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Talk nerdy to me

It’s Thanksgiving time in the US, and families all across the country are sitting down for delectable dinners of roast turkey, savory stuffing, and pumpkin pie. Food is a universal human delight, but for some reason, tech can’t stop tinkering with it.

Your brain on food

<strong>Me want cookies.</strong> If you can’t control yourself around cookies, it may be because your brain is more sensitive to food as a reward, as compared to other incentives such as money. Courtesy Sesame Street.Have you ever eaten an entire package of cookies without noticing? If so, there’s a good chance that your brain’s reaction to food is the problem. 

A study from the University of Vermont observed the brains of children while they were eating. They found that when specific portions of the brain light up during consumption, the child in question was more likely to overeat. Scientist Shana Adise believes that further study can help scientists find ways to change our neurological responses to food and thus prevent overeating.

Open-source veggies

DIY farming. The open-source Food Computer™ can be built, used, modified and hacked by nerdfarmers around the world who are helping create healthier, more engaging, and more inventive future food systems. Courtesy MIT Open Agriculture Initiative.

Farming, once a family trade, is now only profitable for big companies. In fact, between 75 percent and 90 percent of the global grain trade can be traced to just four companies. However, an open-source mindset could help change that.

Modern technology could allow us to break the monopoly the agricultural industry has on food production. Indoor hydroponic gardens managed with open-source tools could help people better understand growing conditions and help all of us take a more hands-on role in what we eat.

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The Star Trek replicator is (almost) here

<strong>Beyond fancy foods.</strong> Current 3D food printers mostly produce food in decorative shapes, but scientists are working to develop 3D printed foods with customized textures and absorption properties. Courtesy Creative Tools. <a href='https://creativecommons.org/licenses/by/2.0/deed.en'>(CC BY 2.0)</a>Although still in their infancy, 3D printers are shaping up to be a revolutionary technology. It’s not far-fetched to imagine such a device in every home, much like refrigerators and other appliances. If that turns out to be the case, the work of researchers at the Ewha Womans University in South Korea could solidify this machine’s innovative status.

Professor Jin-Kyu Rhee is working on a 3D printer that creates edible food microstructures. In other words, Rhee wants you to have packets of ingredients that you plug into a machine to make a meal. The research is still in the beginning stages, but a breakthrough could give you your very own replicator.

A machine taste testing

<strong>Real-time protection. </strong>New technology from Purdue University could help prevent deadly outbreaks of food-borne illness, such as recent widespread contamination of romaine lettuce with E. coli bacteria. Courtesy Forest & Kim Starr. <a href='https://creativecommons.org/licenses/by/3.0/deed.en'>(CC BY 3.0)</a>Food safety is no joke. According to the Centers for Disease Control and Prevention (CDC) around 48 million people get sick from foodborne illnesses every year. Around 3,000 of them will die. These high stakes are what drove Purdue University researchers to develop technology that can detect dangerous pathogens.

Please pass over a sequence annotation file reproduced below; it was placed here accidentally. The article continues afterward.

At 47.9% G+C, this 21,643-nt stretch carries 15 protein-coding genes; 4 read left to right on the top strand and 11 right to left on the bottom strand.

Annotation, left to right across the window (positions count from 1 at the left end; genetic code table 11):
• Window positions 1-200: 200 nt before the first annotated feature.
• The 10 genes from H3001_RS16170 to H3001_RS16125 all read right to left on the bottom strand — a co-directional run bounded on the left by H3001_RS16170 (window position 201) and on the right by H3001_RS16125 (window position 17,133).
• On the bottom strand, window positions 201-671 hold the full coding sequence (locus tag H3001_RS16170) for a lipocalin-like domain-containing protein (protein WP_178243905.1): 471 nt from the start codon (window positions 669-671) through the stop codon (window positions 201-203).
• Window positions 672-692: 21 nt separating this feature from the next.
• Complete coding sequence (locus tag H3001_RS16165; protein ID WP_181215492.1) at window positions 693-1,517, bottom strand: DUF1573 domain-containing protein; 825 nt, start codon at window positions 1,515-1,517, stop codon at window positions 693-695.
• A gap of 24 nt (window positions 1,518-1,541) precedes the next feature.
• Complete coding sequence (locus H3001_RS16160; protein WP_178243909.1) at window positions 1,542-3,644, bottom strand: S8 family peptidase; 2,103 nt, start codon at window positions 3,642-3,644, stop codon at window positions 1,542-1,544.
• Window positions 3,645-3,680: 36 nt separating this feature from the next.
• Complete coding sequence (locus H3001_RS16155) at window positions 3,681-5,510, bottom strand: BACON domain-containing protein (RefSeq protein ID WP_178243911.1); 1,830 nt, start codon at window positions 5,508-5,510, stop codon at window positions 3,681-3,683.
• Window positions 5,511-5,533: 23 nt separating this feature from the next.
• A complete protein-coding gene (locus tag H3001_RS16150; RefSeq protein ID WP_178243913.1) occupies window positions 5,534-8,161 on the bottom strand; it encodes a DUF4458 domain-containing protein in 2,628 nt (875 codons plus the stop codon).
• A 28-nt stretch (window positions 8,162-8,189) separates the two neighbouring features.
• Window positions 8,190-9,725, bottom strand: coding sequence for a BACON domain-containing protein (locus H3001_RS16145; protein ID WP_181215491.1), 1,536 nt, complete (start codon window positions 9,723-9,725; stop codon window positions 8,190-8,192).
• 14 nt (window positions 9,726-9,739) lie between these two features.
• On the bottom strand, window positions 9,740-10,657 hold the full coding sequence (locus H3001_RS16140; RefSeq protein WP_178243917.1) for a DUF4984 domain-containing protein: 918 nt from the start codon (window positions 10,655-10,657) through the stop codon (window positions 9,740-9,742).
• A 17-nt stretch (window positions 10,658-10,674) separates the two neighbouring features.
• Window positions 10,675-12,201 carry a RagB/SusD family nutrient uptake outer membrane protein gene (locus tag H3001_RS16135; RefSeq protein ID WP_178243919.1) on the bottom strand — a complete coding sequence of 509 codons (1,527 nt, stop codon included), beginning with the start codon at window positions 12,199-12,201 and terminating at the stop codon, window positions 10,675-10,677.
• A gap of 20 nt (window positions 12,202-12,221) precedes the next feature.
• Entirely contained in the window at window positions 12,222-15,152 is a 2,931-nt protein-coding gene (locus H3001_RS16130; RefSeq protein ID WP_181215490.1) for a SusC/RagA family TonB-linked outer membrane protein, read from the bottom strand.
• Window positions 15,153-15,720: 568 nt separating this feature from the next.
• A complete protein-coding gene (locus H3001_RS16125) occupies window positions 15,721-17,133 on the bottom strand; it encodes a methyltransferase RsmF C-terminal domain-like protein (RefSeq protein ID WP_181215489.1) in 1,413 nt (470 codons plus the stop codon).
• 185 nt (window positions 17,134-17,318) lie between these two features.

The process uses a biochip that can sift through all of the microbes in a particular piece of food faster than current technologies. In fact, the researchers have reduced the time required to run these tests from up to four days in previous models to a mere four hours. 

Poisoned food reviews

Spending time in the Yelp comment sections is enough to poison anyone’s view of humanity. However, these reviews are enormously helpful for large organizations tasked with understanding disease.

In 2012, Columbia University researchers created a program that was able to search Yelp reviews for references to sickness and food poisoning. Since then, this program has helped file 8,523 complaints concerning local restaurants and has discovered 10 disease outbreaks.

Waste not, want not

<strong>Matchmaking meals. </strong>Humans waste 1.3 billion tonnes of food each year. A new app hopes to put a dent in that giant pile of waste by making it easy to match surplus nutrition with those who don’t have enough. Courtesy Love Food Hate Waste NZ. <a href='https://creativecommons.org/licenses/by-sa/4.0/'>(CC BY-SA 4.0)</a>And now, a little reminder of how good we have it. Roughly one-third of the food that humans produce goes right in the trash can. That amounts to around 1.3 billion metric tons of food wasted every year.

Thankfully, some smart people decided to do something about it and developed eFeed-Hungers. This software platform connects users with excess food to those that don’t have enough. Locations are flagged by the hours they are open as well as the type of food they will receive, and donors can make single or repeating donations. Now that’s something we can all be thankful for.

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